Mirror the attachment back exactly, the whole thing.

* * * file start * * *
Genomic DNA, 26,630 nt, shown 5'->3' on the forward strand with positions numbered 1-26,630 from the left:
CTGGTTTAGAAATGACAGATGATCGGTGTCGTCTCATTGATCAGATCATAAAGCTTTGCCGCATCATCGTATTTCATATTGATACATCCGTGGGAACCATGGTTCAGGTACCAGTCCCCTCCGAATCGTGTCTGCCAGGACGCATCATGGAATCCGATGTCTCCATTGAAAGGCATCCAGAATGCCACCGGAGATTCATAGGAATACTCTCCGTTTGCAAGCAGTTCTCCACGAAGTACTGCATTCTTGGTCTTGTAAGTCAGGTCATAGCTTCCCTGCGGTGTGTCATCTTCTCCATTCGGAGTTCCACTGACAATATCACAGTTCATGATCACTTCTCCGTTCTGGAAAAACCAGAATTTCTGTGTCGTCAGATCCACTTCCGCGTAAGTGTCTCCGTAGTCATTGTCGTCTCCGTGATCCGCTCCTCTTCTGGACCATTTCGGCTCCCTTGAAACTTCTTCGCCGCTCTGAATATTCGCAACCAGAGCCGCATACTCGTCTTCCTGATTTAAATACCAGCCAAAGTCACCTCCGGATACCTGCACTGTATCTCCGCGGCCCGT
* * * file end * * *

Genomic DNA, 26,630 nt, shown 5'->3' on the forward strand with positions numbered 1-26,630 from the left:
CTGGTTTAGAAATGACAGATGATCGGTGTCGTCTCATTGATCAGATCATAAAGCTTTGCCGCATCATCGTATTTCATATTGATACATCCGTGGGAACCATGGTTCAGGTACCAGTCCCCTCCGAATCGTGTCTGCCAGGACGCATCATGGAATCCGATGTCTCCATTGAAAGGCATCCAGAATGCCACCGGAGATTCATAGGAATACTCTCCGTTTGCAAGCAGTTCTCCACGAAGTACTGCATTCTTGGTCTTGTAAGTCAGGTCATAGCTTCCCTGCGGTGTGTCATCTTCTCCATTCGGAGTTCCACTGACAATATCACAGTTCATGATCACTTCTCCGTTCTGGAAAAACCAGAATTTCTGTGTCGTCAGATCCACTTCCGCGTAAGTGTCTCCGTAGTCATTGTCGTCTCCGTGATCCGCTCCTCTTCTGGACCATTTCGGCTCCCTTGAAACTTCTTCGCCGCTCTGAATATTCGCAACCAGAGCCGCATACTCGTCTTCCTGATTTAAATACCAGCCAAAGTCACCTCCGGATACCTGCACTGTATCTCCGCGGCCCGT